Particle and Fibre Toxicology
Silver nanoparticles promote procoagulant activity of red blood cells: a potential risk of thrombosis in susceptible population
Particle and Fibre Toxicology201916:9
© The Author(s). 2019
- Published: 14 February 2019
Silver nanoparticles (AgNP) are widely used in medical practices owing to their distinct antibacterial, antiviral and anticancer activities. However, with increasing use of AgNP, concerns over its potential toxicity are also escalating. Here, we demonstrated the potential thrombotic effect of AgNP which was mediated by the procoagulant activity of red blood cells (RBCs).
In freshly isolated human RBCs, AgNP, but not silver microparticles (AgMP), elicited morphological changes, phosphatidylserine (PS) exposure and microvesicles (MV) generation, the key indicators of procoagulant activity in RBCs at concentration ranges (≤ 100 μg/mL) that were free of significant hemolysis. In line with this, AgNP potentiated thrombin generation and adherence of RBCs to endothelial cells, while AgMP did not. Oxidative stress, intracellular calcium increase and ATP depletion were found to underlie the procoagulant effects of AgNP, which led to altered activity of membrane aminophospholipid translocases. These in vitro findings were well reproduced in rat in vivo, where intravenously exposure to AgNP promoted venous thrombosis significantly. Of note, RBCs isolated from cancer patients, who inherently convey the risk of thrombogenesis, were more sensitive to the procoagulant effects of AgNP. In addition, AgNP significantly potentiated the procoagulant effects of a chemotherapeutic drug, paclitaxel.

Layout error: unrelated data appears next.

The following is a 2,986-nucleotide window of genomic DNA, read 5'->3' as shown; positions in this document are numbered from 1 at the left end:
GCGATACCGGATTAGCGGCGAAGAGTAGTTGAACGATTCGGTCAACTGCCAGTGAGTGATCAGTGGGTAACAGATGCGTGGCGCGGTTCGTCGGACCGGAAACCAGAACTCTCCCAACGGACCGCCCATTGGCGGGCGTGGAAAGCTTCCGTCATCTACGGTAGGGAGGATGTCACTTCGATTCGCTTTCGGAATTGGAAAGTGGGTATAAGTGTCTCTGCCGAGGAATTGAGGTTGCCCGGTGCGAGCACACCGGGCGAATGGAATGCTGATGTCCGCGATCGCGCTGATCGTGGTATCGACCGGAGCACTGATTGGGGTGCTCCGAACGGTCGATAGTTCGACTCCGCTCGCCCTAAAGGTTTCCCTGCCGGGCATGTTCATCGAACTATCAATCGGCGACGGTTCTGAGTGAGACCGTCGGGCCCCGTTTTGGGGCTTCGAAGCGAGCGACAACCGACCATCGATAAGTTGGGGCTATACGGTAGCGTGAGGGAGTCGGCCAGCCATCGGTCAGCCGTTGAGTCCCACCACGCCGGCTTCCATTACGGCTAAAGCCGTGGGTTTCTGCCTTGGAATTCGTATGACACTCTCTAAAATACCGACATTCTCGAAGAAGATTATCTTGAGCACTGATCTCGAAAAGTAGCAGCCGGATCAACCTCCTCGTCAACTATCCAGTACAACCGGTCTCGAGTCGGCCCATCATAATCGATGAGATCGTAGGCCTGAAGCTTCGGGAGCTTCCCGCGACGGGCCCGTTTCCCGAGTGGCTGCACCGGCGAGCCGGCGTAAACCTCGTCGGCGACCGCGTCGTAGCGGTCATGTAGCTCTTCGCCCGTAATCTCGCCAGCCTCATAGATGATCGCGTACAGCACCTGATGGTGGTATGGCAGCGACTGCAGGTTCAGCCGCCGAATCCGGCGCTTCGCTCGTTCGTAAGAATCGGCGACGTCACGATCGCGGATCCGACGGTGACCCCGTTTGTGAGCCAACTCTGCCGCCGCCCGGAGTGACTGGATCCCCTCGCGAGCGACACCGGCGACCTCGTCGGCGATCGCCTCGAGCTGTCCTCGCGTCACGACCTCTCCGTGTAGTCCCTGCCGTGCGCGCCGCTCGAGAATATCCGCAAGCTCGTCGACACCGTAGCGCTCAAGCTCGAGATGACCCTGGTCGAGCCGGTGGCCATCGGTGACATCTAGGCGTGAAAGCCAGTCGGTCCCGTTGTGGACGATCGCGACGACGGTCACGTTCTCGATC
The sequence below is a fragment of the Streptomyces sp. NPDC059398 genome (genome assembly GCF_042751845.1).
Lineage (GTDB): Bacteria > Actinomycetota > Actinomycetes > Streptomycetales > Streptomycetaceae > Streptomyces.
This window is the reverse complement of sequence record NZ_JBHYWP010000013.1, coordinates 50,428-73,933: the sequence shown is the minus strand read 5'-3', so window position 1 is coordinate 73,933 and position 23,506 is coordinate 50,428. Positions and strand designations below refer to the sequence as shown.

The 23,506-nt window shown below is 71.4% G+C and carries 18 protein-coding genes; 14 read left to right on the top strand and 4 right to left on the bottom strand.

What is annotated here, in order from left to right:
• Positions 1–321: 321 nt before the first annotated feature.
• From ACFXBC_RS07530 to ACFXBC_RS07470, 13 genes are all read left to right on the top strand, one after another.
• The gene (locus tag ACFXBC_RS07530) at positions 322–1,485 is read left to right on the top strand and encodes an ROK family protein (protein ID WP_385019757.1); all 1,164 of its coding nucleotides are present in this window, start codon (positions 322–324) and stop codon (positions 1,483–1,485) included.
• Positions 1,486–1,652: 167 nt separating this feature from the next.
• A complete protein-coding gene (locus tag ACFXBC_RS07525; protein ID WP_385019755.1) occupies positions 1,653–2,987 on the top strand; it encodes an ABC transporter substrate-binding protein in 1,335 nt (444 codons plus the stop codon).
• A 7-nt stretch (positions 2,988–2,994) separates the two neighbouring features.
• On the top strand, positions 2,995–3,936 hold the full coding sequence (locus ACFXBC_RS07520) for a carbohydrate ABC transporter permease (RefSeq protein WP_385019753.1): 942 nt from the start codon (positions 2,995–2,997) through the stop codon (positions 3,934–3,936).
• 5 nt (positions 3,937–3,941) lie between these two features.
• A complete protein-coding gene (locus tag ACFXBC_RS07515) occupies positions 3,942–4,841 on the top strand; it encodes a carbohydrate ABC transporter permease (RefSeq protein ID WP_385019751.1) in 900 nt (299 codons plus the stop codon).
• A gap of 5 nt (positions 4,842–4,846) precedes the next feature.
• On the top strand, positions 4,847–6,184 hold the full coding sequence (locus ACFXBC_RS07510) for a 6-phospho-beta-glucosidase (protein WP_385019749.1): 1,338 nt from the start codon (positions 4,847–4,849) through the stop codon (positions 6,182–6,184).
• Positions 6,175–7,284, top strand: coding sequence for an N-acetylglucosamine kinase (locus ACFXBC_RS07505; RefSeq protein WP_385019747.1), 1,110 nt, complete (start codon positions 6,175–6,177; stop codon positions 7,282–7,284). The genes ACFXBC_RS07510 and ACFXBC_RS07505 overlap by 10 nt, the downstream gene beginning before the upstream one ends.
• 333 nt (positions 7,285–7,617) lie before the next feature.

Collectively, these results suggest that AgNP may have prothrombotic risks by promoting procoagulant activity of RBCs and caution shall be taken for its use in the population sensitive to thrombosis like cancer patients.
- Silver nanoparticles (AgNP)
- Red blood cells (RBCs)